The use of intramuscular antivenom seems to have poor results in comparison to intravenous administration but larger controlled groups must be tested to determine the efficacy of antivenom treatment. The use of antiserum may shorten the duration of the symptoms but is usually not required.

Analgesics, myorelaxants and calcium gluconate are used to relief the symptoms.

The fear for this spider is exaggerated and the word deadly can be removed from its description. Since 1954 no fatal accidents occurred with this spider in Australia, since 1983 no reported deaths from the USA are known and from Europe and the rest of the world no described deaths are known.
The spider should be avoided and the effect of the bite can be very painful.

Juvenile Latrodectus hasselti



The spider spins a web in protected corners of fields, gardens, near stones and woodpiles and in vegetation. They are rarely found indoors. Latrodectus variolus prefers to live in trees. The female builds a messy, three-dimensional, web with extremely strong threads in which she hangs upside down. The female spider is 12 – 16 mm long while males are 4 - 5 times smaller. The male spider does not produce a web and is not considered dangerous for humans. The name black widow originates from the idea that the male is eaten after mating but this is uncommon in the field.

The spider is active during day-time. Upon superficial inspection, the animals can be confused with Steatoda paykulliana (Europe) and Steatoda grossa (USA+Europe): false black widows.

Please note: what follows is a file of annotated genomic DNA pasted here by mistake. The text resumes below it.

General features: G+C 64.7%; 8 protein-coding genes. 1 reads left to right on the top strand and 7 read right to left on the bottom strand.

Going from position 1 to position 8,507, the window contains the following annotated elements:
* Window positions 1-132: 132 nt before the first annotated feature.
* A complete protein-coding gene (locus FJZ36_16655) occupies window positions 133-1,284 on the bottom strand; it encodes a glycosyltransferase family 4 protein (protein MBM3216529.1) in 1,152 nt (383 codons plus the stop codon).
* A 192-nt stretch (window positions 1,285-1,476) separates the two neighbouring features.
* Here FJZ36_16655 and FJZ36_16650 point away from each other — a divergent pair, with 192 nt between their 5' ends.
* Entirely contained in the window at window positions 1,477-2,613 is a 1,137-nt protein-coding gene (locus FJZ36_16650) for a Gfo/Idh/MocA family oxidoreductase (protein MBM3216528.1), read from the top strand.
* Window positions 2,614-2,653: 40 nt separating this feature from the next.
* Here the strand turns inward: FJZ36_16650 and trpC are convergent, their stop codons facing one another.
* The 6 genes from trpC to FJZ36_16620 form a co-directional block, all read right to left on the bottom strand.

Latrodectus spiders are not aggressive.



The spiders of this family are common in the tropical and sub-tropical regions.



The bite of Latrodectus (red-back, black widow) can be very painful for several days. Analgesics, myorelaxants and calcium gluconate are used to relieve the symptoms. Avoid this non-aggressive spider.



Latrodectus hasselti


Known Latrodectus species with their common name and location

Common name







Paraguay, Argentina




Galapagos Is.

Black Katipo



New Zealand

Red widow



USA only Florida




Cape Verde is., Africa, Kuwait








Lesser, Antilles, South-America




Middle, East to Central Asia








China, Myanmar, Japan




Sri Lanka

Brown widow







Southeast, Asia to Australia, New Zealand

Black widow



North America western part, Israel




Yemen, Socotra




Namibia, South-Africa




South, Africa

Red Katipo



New, Zealand





Black or southern widow







Madagascar, Comoro Is.








Cape Verde is., Madagascar








Africa, Saudi-Arabia, Yemen





Button spider



Southern, Africa

Malmignatte, 13-guttatus 



Mediterranean to China




Chile, Argentina

Black widow



Northern part USA, Canada


 Dysderidae, Long-fanged six-eyed spiders.


There are over 480 species of Dysdera spiders and only Dysdera crocata, who originated from the Mediterranean and Eastern-Europe spread all over the world and can now be found in cold places like Tasmania and Great-Britain as well as in hot places like Greece and southern California.

Male Dysdera crocata


The spider is easy to identify. It has a reddish brown head-breast part and a light brown to yellow abdomen. The spider has two large fangs that she uses to penetrate the armour of woodlice. That is the reason than when she bites humans one feels the prick. The spider is easily agitated and then spread its fangs in defence. Dysdera crocata can be found in and outside the house.